“Remember people will judge you by your actions not your intentions. Yo may have a heart of gold but so does a hard boiled egg.” Maya Angelou
“Not in the clamor of the crowded streets not in the shouts and plaudits of the throng, but in ourselves are triumph and defeat.” Henry W. Lonfgellow
As I listened to the news about another person suing someone for something I was astounded. I wondered if we lost the capacity to accept blame. If this is true then we have lost responsibility, accountability and maturity. When, I thought, is it our fault?
Nobody likes to be at fault at home work or when we are on our own time. We feel diminished, with a lack of authority and control. Actually we prove our lack of power when we can never accept guilt for anything because making decisions means making mistakes and taking liability. One can’t have control without the blame for the outcome. Being the chief comes with its’ downside.If we are secure we tolerate mistakes at times because we are praised most of the time. We now appear to live in a society that wants control but no blame when things go wrong. When kids fail at school it is the teachers fault. If our child stole something, maybe the storekeeper shouldn’t have left such a tempting item within a child’s reach. A medical condition gone awry is certainly the doctor’s fault even though I skipped a few pills. In divorce cases we blame those heartless lawyers who set the wrong parameters on child custody. Coaches really should produce superstar athletes of every player. The list can go on.
If we thought long and hard about this we acknowledge our place as the parents to teach instruct motivate and instill values to solve any or all of these problems. Kids should be taught to respect the property of others and not steal. Homework should be checked at night and shoddy work brought home from school reviewed. Investigate good doctors and remember they are not miracle workers. Some conditions especially in the elderly, are not going to be remedied. Lawyers are not the parents. They don’t know us personally so they attempt the best deal possible given the evidence submitted in court.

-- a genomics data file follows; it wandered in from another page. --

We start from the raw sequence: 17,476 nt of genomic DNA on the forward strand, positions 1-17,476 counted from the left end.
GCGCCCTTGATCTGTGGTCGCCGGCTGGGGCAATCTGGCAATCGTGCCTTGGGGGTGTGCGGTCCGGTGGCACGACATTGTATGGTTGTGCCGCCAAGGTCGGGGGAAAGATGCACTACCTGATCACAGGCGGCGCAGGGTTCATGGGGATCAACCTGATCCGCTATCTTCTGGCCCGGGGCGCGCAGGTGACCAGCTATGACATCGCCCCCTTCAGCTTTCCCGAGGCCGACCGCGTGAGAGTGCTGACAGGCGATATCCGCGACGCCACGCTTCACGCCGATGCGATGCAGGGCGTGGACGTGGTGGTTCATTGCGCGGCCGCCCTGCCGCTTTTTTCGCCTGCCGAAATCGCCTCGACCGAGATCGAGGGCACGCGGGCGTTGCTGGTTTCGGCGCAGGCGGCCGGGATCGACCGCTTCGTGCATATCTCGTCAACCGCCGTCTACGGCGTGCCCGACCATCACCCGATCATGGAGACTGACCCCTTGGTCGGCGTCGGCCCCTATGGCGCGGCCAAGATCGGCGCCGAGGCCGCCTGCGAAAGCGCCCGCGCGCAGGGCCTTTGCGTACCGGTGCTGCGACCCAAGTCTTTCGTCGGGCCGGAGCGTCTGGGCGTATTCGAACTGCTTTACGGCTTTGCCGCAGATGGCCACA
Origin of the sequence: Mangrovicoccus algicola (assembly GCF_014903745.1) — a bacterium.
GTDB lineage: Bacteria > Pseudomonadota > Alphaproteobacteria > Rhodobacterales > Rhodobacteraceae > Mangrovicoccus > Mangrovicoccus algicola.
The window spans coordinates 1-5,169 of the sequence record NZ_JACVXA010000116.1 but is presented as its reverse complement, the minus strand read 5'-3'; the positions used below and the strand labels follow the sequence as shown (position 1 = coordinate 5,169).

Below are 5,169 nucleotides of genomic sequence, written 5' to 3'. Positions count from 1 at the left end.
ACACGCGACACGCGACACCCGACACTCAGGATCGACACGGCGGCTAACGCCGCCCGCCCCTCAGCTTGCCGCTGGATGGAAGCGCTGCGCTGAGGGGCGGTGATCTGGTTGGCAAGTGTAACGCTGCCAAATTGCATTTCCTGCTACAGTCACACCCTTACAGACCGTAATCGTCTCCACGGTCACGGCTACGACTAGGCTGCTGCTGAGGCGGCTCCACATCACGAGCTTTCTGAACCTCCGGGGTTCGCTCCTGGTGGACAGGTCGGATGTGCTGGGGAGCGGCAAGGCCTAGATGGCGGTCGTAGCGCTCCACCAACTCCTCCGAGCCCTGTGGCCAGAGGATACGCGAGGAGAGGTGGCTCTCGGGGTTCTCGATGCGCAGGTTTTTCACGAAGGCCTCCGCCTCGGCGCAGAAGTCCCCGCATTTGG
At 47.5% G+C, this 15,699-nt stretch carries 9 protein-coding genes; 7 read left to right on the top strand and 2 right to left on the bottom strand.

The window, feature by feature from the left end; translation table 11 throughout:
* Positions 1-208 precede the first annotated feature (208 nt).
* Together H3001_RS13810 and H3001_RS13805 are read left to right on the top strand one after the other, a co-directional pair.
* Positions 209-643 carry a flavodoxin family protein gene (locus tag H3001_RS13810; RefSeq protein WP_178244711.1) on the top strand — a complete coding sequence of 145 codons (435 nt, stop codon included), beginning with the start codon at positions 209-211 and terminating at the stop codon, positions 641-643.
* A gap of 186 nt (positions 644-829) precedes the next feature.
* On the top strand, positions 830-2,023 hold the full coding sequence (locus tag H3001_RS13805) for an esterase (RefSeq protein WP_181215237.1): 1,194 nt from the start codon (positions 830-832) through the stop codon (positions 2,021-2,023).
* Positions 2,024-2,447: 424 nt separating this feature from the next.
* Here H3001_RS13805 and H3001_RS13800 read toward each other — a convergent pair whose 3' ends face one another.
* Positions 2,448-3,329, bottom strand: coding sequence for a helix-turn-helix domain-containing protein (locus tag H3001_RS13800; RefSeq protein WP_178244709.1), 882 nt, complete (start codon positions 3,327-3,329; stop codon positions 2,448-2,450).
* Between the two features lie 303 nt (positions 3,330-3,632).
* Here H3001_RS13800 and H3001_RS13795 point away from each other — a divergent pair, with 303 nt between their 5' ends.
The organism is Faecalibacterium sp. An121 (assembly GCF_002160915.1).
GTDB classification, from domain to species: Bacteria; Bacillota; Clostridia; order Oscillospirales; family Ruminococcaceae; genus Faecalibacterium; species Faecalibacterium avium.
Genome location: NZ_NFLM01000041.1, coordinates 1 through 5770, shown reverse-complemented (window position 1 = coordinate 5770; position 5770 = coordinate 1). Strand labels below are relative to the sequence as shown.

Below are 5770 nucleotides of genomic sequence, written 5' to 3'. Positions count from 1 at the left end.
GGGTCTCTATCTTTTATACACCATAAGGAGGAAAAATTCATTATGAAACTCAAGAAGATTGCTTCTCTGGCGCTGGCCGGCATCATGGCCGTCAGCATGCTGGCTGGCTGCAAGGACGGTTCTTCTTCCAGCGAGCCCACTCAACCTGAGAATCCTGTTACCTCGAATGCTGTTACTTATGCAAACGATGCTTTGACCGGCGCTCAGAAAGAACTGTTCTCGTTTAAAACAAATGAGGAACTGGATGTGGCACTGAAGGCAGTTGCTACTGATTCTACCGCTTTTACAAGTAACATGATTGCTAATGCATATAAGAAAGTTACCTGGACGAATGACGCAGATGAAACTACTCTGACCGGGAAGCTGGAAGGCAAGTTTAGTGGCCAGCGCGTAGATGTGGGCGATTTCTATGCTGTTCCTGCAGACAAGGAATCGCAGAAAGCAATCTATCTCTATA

To survive in our society we must take answer-ability for our own lives. We are the writers of it. Think like a chess player. If you are at a party and drink too much you shouldn’t drive. I realize a friend shouldn’t allow you to drive but if they are truly unaware of the amount of your consumption, you must and really should monitor your own behavior. Do we all need a guard following us around? Are we adults yet?
I sometimes see this as a disregard of accountability. It allows us to be kids forever. It places at times, innocent bystanders at our mercy. I know this is an exaggeration and there are irresponsible teachers, doctors, lawyers coaches and storekeepers as well as in any other field of work. There are also irresponsible parents. It is difficult to listen to so many people complain about what should be done. I don’t see them jumping in to volunteer. It is as they say, the Monday quarterback. We can all have the right answer after it is made known to us.
I remember on the ambulance as an EMT, at times wishing to have a medic on board, which didn’t always happen, but it was great because it alleviated having to make critical decisions. You see the medic would take the blame. It simply makes our life easier. The trouble is we have reached a crises state where we don’t even want to be liable for our own lives and our kids lives. We want to throw the ball to somebody else.
If we don’t like something then we can speak up or do something about it. Don’t wait and then blame somebody else. We should all share the work and fault. Help to make things better not through criticism but by working for better schools, doctors, coaches. Just remember to include all of us parents in the mix. It is time we picked up that ball and took some responsibility.
“The dream doesn’t lie in victimization or blame; it lies in hard work, determination, and a good education.” Alphonso Jackson
“Human beings can alter their lives by altering their attitudes of mind.” William James